• Blogs

    Summer Fun: Outdoor Activities for Seniors

    July 24, 2023

    Being outside is excellent for mood and emotional stability. Being outdoors gives seniors the chance to socialize, meet new people, take pets for a walk, etc. Getting outside encourages light exercise, which is an important part of health living in the elderly. It also gives them the chance to soak up fresh sunshine, which can improve physical and emotional health. 

    When selecting an outdoor activity to do with your loved one or client this Summer, focus on hobbies and interests that they have enjoyed in the past and get creative with new options they might find fun and rewarding. Here are some suggestions from True Care:

    Have a picnic: Picnics are a flexible activity that can be planned at a park, in a backyard, or on the surrounding grounds of a long-term care facility. At the park, seniors can watch children run around and enjoy the buzz of outdoor activity. Make sure to locate an area with comfortable seating and plenty of shade in advance, or remember to bring your own such as an umbrella or tent.

    Take a nice stroll: If a walk is possible, start slow and work up to longer outings. Consider bringing along a walker or wheelchair in case your loved one gets tired and needs to rest along the way or requires help getting back. For seniors, walking is an effective way to reduce the risk for chronic conditions and improve overall health. It’s a low impact way for seniors of all ages to improve cardiovascular fitness and strengthen muscles and bones.

    Have an outdoor treat: Most seniors have a favorite snack or restaurant that picks their spirits right up. Instead of limiting this indulgence to special occasions or the post-doctor’s appointment routine, make an outing out of it just because. This could consist of getting an ice cream cone from the local parlor or deli, a coffee and pastry from a favorite breakfast spot, or a lunch special from the diner around the corner. If possible, enjoy the goodies outside as well.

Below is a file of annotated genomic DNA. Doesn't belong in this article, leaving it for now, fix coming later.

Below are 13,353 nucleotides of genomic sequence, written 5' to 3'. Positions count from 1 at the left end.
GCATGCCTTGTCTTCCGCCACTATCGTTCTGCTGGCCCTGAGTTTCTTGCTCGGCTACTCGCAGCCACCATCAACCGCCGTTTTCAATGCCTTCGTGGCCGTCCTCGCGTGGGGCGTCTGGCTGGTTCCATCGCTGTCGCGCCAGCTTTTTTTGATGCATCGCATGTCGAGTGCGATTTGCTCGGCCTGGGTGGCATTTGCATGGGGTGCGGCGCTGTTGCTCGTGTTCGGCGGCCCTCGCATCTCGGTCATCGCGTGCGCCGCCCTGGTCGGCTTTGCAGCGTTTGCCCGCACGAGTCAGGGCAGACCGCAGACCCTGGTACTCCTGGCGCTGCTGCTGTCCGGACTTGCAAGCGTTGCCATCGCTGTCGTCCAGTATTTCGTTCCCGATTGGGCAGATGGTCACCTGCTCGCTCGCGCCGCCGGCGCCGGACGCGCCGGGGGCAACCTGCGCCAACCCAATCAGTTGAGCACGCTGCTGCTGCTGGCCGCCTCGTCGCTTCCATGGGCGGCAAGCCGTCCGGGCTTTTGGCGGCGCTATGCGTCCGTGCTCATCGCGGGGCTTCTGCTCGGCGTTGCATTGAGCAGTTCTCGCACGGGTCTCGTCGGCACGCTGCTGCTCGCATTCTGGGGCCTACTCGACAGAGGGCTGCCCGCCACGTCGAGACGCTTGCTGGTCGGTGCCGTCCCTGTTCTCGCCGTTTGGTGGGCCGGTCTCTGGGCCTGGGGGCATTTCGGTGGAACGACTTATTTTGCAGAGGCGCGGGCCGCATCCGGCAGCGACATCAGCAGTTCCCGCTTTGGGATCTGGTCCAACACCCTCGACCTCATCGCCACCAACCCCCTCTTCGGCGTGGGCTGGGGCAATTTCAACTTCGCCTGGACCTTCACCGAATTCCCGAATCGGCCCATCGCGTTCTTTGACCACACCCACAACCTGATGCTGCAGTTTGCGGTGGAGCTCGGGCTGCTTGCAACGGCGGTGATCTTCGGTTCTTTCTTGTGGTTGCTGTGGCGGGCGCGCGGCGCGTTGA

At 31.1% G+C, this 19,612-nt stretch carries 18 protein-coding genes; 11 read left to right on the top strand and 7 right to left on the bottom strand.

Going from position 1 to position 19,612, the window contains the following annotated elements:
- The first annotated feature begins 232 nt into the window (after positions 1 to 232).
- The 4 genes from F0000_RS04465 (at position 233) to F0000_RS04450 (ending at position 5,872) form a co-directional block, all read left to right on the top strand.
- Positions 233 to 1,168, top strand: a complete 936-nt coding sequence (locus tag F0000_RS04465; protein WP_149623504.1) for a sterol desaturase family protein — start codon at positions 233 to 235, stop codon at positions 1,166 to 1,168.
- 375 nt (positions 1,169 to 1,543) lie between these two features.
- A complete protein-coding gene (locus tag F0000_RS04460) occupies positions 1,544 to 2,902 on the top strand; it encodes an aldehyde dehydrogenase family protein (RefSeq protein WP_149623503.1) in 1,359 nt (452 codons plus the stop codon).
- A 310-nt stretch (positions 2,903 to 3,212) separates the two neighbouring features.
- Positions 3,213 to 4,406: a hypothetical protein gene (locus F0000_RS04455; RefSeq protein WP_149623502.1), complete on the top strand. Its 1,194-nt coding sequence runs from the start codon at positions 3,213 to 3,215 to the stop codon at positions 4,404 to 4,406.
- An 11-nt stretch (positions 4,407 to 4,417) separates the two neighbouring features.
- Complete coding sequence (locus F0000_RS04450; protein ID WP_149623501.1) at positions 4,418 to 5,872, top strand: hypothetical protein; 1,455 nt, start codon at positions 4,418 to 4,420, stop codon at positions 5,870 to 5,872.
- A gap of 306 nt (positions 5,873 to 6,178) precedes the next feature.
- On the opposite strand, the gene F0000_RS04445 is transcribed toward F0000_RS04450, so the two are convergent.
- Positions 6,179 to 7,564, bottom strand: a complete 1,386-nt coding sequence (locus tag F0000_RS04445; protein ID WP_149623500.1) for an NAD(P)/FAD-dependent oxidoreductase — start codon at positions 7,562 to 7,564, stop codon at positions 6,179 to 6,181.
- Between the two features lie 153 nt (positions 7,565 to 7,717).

Gardening: Gardening is a great way for seniors to stay active and maintain strength and flexibility. This light aerobic activity is very beneficial and can be incorporated easily into a daily routine. Gardening requires regular and continuous care; therefore, it provides opportunities for increased physical activity, which can prevent osteoporosis, reduce the risk of some cancers, Type 2 diabetes, depression and heart disease. Additionally, taking care of their plant can  provide a sense of purpose and fulfillment for some seniors. 

    Bird Watching: While birdwatching can sometimes be seen as a less exciting activity, it can really be beneficial in calming the mind and allowing for reflection. Birdwatching offers a range of sensory stimulation and memory exercises for older adults. Observing small visual details, noticing patterns in animal behavior, and listening closely to bird songs all help to engage their brain. This is a great activity for seniors who wish to enjoy and connect with nature. 

    Photography: Photography is a great activity for the elderly because it motivates them to spend time outside and go chasing that perfect photo. It’s an intellectual and artistic activity that they can learn about and get better at over time. It’s important for seniors to keep finding ways to express themselves over time.This is a hobby that requires investment, but the equipment is half the fun of becoming a photographer and it will help you pass the time when you’re not out there snapping pictures.